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Supporting Muslims at Work

April 14, 2023

Muslims are a growing part of Canada’s workforce. Unfortunately, many people do not know much about Islam or Muslims. And many have negative views about the religion and its followers. A recent report by the Angus Reid Institute found that 36 percent of Canadians outside of Quebec have a negative view of Islam (and 56 percent inside Quebec). 

Employers have a role to play in turning this around. Why should they? Because it is the right thing to do. Negativity fuels Islamophobia and discrimination. Every worker has the right to a respectful workplace, regardless of their religion.

It’s also the smart thing to do. With about a million Muslims in Ontario and growing, Muslim workers are an expanding part of the workforce. Smart employers will provide a respectful environment for all workers. People would rather be with employers that want to accommodate them, rather than ones that only accommodate because they must.

How do you support your Muslim workers? It starts with understanding. Many employers offer harassment and discrimination training, particularly to managers, that include segments on racism and homophobia, but few touch on topics pertaining to religious discrimination, like Islamophobia and Antisemitism. 

But education shouldn’t only be about what not to do. So here are a few Islamic practices that may affect work life, and some tips on how employers can support Muslim workers:

  • Daily prayers – many Muslims pray five times a day, two or three of which can fall within the workday (depending on the season). The prayers take a handful of minutes each, and require the person to stand, bow, prostrate and sit. Employers should be mindful of Muslims who need to take a break to pray. If you can accommodate the space, consider having a dedicated room (sometimes called a “meditation room”) to accommodate all workers who wish to pray or meditate during the day.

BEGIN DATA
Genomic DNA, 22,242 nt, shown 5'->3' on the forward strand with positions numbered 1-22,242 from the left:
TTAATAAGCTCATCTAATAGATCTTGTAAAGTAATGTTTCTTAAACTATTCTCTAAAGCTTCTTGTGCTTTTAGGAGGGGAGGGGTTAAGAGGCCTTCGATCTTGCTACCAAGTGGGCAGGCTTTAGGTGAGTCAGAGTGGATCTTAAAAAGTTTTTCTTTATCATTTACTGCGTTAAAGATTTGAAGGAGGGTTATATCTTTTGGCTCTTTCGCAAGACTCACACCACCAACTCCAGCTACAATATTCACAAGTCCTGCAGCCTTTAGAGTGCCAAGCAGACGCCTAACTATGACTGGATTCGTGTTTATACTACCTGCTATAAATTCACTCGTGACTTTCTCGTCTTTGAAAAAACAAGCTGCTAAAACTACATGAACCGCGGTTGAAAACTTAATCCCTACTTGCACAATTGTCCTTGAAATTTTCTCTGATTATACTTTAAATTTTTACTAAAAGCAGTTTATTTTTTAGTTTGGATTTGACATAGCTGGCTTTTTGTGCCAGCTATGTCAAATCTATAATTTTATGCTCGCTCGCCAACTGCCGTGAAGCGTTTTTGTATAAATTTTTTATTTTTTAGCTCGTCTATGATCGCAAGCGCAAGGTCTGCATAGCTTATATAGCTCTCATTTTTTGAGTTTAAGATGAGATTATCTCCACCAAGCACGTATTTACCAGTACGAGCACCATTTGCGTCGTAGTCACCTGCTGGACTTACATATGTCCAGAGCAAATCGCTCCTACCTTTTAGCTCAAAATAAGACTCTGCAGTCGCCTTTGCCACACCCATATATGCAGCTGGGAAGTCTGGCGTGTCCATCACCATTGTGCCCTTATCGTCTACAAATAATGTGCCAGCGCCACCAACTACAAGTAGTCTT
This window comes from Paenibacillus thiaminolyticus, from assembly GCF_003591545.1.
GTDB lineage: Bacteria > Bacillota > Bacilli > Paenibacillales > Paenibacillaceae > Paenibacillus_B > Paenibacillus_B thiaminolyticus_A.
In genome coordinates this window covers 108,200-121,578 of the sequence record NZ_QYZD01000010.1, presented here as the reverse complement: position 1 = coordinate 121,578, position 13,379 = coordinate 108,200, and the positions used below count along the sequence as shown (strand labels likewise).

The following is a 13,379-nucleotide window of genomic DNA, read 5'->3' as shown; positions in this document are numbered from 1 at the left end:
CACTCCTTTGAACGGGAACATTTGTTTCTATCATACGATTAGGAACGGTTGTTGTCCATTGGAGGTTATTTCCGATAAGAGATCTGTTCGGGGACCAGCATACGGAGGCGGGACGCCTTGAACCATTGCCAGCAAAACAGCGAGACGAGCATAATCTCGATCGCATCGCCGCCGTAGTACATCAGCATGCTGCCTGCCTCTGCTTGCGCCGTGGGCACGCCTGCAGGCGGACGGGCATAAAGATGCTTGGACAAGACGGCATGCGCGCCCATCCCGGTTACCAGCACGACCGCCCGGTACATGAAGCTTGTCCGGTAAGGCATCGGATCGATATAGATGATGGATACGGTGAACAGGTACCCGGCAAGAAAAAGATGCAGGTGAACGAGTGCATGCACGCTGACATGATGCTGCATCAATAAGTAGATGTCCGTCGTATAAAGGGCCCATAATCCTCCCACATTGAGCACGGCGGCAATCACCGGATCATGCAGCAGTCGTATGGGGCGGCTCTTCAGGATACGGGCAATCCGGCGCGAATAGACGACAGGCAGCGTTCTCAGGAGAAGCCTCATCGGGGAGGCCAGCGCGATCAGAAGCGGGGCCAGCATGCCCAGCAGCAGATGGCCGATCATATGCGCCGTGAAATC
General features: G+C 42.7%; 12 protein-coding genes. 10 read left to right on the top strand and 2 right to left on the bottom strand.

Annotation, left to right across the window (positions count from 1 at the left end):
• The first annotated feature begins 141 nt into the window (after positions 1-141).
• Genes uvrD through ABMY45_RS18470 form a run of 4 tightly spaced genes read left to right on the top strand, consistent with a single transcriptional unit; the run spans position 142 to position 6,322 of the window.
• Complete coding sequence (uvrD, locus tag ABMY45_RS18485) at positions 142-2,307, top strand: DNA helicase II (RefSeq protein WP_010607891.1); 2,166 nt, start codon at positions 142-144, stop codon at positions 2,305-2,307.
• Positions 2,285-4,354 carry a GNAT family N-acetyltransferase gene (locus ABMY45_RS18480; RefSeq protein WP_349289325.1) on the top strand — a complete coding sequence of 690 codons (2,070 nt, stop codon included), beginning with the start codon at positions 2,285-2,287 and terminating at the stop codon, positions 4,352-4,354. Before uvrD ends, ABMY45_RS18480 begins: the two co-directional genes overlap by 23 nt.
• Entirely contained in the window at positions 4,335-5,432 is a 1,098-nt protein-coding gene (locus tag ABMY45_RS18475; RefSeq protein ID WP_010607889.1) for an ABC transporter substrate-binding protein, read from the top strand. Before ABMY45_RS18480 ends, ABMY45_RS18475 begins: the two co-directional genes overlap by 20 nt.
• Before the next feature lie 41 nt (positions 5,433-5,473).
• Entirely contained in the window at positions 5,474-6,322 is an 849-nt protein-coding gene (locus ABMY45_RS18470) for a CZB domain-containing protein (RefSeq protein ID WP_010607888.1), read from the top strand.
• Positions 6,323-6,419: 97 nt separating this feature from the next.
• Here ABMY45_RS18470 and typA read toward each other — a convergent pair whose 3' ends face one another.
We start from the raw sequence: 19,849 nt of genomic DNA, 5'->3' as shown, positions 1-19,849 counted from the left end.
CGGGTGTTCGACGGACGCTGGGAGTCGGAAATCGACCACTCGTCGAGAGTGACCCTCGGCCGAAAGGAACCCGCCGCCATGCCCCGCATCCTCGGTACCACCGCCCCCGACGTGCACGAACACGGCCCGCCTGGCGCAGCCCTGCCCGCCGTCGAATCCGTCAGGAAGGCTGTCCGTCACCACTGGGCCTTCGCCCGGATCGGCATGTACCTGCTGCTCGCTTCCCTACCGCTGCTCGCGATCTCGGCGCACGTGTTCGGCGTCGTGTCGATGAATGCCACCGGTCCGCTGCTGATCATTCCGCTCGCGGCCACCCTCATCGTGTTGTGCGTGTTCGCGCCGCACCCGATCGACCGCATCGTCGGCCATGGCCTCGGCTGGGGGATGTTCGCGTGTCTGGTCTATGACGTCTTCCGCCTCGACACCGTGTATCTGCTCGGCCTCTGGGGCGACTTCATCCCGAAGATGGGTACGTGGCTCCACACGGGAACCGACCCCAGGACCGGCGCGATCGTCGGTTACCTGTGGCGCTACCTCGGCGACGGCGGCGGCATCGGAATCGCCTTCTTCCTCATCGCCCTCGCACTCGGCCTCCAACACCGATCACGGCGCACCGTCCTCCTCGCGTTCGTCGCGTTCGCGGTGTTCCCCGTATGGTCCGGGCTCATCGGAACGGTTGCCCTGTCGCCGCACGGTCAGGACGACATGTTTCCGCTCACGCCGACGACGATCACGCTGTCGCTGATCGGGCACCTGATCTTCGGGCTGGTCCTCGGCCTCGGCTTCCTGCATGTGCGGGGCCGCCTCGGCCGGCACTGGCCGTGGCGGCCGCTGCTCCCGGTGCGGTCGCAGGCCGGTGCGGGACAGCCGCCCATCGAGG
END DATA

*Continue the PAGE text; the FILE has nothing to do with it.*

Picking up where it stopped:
• Friday prayers – Muslim congregational prayers occur on Friday afternoon, usually at a mosque. The sermon and prayer take about half an hour, excluding time needed to get to where prayers are held. Avoid scheduling mandatory meetings during this time if workers are attending prayer. Allow for flexible work schedules that can accommodate prayers.
  • Fasting – many Muslims fast the month of Ramadan. Because the Islamic calendar is lunar, dates can vary yearly. Unless ill, Muslims refrain from food and drink (yes, including water!) during daylight hours. During Ramadan, many Muslims opt to work earlier in the day, and evenings are often dedicated to family dinners and prayers. Again, providing workers flexibility goes a long way.
  • Headscarves and face veils – many Muslim women wear a hijab (headscarf) and some wear a niqab (headscarf and face veil). If your workplace requires a uniform or protective equipment, make sure it’s hijab/niqab friendly.
  • Dietary restrictions – many Muslims only eat halal meat and most avoid pork. Halal meat is meat that complies with Islamic dietary rules. In Canada, many restaurants provide halal meat and grocery stores often have meat with halal labels. If you’re providing food at work, ask those attending if they have any dietary restrictions. Generally, vegetarian and vegan options would accommodate if halal options don’t exist or aren’t practical.

Communication, compassion and flexibility go a long way to making a respectful and accommodating work environment.